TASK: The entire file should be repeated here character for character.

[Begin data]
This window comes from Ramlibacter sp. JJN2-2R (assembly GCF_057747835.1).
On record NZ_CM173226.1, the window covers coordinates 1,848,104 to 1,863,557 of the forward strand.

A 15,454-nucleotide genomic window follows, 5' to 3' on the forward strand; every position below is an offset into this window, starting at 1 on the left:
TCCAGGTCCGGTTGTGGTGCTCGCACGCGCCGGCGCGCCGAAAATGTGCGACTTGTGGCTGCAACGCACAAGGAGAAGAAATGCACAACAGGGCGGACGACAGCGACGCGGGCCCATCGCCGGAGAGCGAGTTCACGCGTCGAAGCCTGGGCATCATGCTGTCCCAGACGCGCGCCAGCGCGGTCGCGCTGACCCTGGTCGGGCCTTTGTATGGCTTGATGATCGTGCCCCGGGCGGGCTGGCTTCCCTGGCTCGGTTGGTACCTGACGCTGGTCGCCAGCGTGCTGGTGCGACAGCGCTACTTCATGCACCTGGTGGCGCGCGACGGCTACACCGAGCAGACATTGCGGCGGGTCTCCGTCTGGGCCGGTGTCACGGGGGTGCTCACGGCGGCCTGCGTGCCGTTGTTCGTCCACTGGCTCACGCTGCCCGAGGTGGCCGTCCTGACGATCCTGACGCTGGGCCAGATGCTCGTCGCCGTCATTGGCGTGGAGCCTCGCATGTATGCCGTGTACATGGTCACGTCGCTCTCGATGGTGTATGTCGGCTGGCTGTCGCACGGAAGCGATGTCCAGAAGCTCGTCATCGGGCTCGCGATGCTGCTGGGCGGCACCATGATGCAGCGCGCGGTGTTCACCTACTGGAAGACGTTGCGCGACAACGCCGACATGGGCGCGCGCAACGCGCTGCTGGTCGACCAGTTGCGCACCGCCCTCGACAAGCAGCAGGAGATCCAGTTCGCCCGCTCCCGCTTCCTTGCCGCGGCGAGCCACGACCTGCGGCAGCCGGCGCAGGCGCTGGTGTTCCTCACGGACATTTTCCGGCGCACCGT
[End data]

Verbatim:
This window comes from Ramlibacter sp. JJN2-2R (assembly GCF_057747835.1).
On record NZ_CM173226.1, the window covers coordinates 1,848,104 to 1,863,557 of the forward strand.

A 15,454-nucleotide genomic window follows, 5' to 3' on the forward strand; every position below is an offset into this window, starting at 1 on the left:
TCCAGGTCCGGTTGTGGTGCTCGCACGCGCCGGCGCGCCGAAAATGTGCGACTTGTGGCTGCAACGCACAAGGAGAAGAAATGCACAACAGGGCGGACGACAGCGACGCGGGCCCATCGCCGGAGAGCGAGTTCACGCGTCGAAGCCTGGGCATCATGCTGTCCCAGACGCGCGCCAGCGCGGTCGCGCTGACCCTGGTCGGGCCTTTGTATGGCTTGATGATCGTGCCCCGGGCGGGCTGGCTTCCCTGGCTCGGTTGGTACCTGACGCTGGTCGCCAGCGTGCTGGTGCGACAGCGCTACTTCATGCACCTGGTGGCGCGCGACGGCTACACCGAGCAGACATTGCGGCGGGTCTCCGTCTGGGCCGGTGTCACGGGGGTGCTCACGGCGGCCTGCGTGCCGTTGTTCGTCCACTGGCTCACGCTGCCCGAGGTGGCCGTCCTGACGATCCTGACGCTGGGCCAGATGCTCGTCGCCGTCATTGGCGTGGAGCCTCGCATGTATGCCGTGTACATGGTCACGTCGCTCTCGATGGTGTATGTCGGCTGGCTGTCGCACGGAAGCGATGTCCAGAAGCTCGTCATCGGGCTCGCGATGCTGCTGGGCGGCACCATGATGCAGCGCGCGGTGTTCACCTACTGGAAGACGTTGCGCGACAACGCCGACATGGGCGCGCGCAACGCGCTGCTGGTCGACCAGTTGCGCACCGCCCTCGACAAGCAGCAGGAGATCCAGTTCGCCCGCTCCCGCTTCCTTGCCGCGGCGAGCCACGACCTGCGGCAGCCGGCGCAGGCGCTGGTGTTCCTCACGGACATTTTCCGGCGCACCGT